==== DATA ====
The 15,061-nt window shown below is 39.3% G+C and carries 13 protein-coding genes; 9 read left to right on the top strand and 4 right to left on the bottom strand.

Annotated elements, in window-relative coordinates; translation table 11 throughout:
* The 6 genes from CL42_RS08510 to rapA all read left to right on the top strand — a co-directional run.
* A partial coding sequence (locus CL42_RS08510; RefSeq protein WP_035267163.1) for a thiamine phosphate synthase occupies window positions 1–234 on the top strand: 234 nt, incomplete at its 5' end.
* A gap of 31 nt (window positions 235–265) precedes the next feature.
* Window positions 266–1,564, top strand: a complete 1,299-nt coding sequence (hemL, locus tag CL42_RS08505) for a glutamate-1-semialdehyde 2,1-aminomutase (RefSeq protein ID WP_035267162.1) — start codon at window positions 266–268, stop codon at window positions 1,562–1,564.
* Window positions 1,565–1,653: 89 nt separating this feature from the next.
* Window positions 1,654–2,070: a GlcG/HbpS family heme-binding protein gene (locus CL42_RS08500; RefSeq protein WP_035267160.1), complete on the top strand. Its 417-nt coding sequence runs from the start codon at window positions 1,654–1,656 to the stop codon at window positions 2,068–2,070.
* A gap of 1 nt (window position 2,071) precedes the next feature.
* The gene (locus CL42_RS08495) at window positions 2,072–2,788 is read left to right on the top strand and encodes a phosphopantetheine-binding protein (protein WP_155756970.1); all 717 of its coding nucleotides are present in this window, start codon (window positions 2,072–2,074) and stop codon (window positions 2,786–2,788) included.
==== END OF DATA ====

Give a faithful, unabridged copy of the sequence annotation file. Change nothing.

The 15,061-nt window shown below is 39.3% G+C and carries 13 protein-coding genes; 9 read left to right on the top strand and 4 right to left on the bottom strand.

Annotated elements, in window-relative coordinates; translation table 11 throughout:
* The 6 genes from CL42_RS08510 to rapA all read left to right on the top strand — a co-directional run.
* A partial coding sequence (locus CL42_RS08510; RefSeq protein WP_035267163.1) for a thiamine phosphate synthase occupies window positions 1–234 on the top strand: 234 nt, incomplete at its 5' end.
* A gap of 31 nt (window positions 235–265) precedes the next feature.
* Window positions 266–1,564, top strand: a complete 1,299-nt coding sequence (hemL, locus tag CL42_RS08505) for a glutamate-1-semialdehyde 2,1-aminomutase (RefSeq protein ID WP_035267162.1) — start codon at window positions 266–268, stop codon at window positions 1,562–1,564.
* Window positions 1,565–1,653: 89 nt separating this feature from the next.
* Window positions 1,654–2,070: a GlcG/HbpS family heme-binding protein gene (locus CL42_RS08500; RefSeq protein WP_035267160.1), complete on the top strand. Its 417-nt coding sequence runs from the start codon at window positions 1,654–1,656 to the stop codon at window positions 2,068–2,070.
* A gap of 1 nt (window position 2,071) precedes the next feature.
* The gene (locus CL42_RS08495) at window positions 2,072–2,788 is read left to right on the top strand and encodes a phosphopantetheine-binding protein (protein WP_155756970.1); all 717 of its coding nucleotides are present in this window, start codon (window positions 2,072–2,074) and stop codon (window positions 2,786–2,788) included.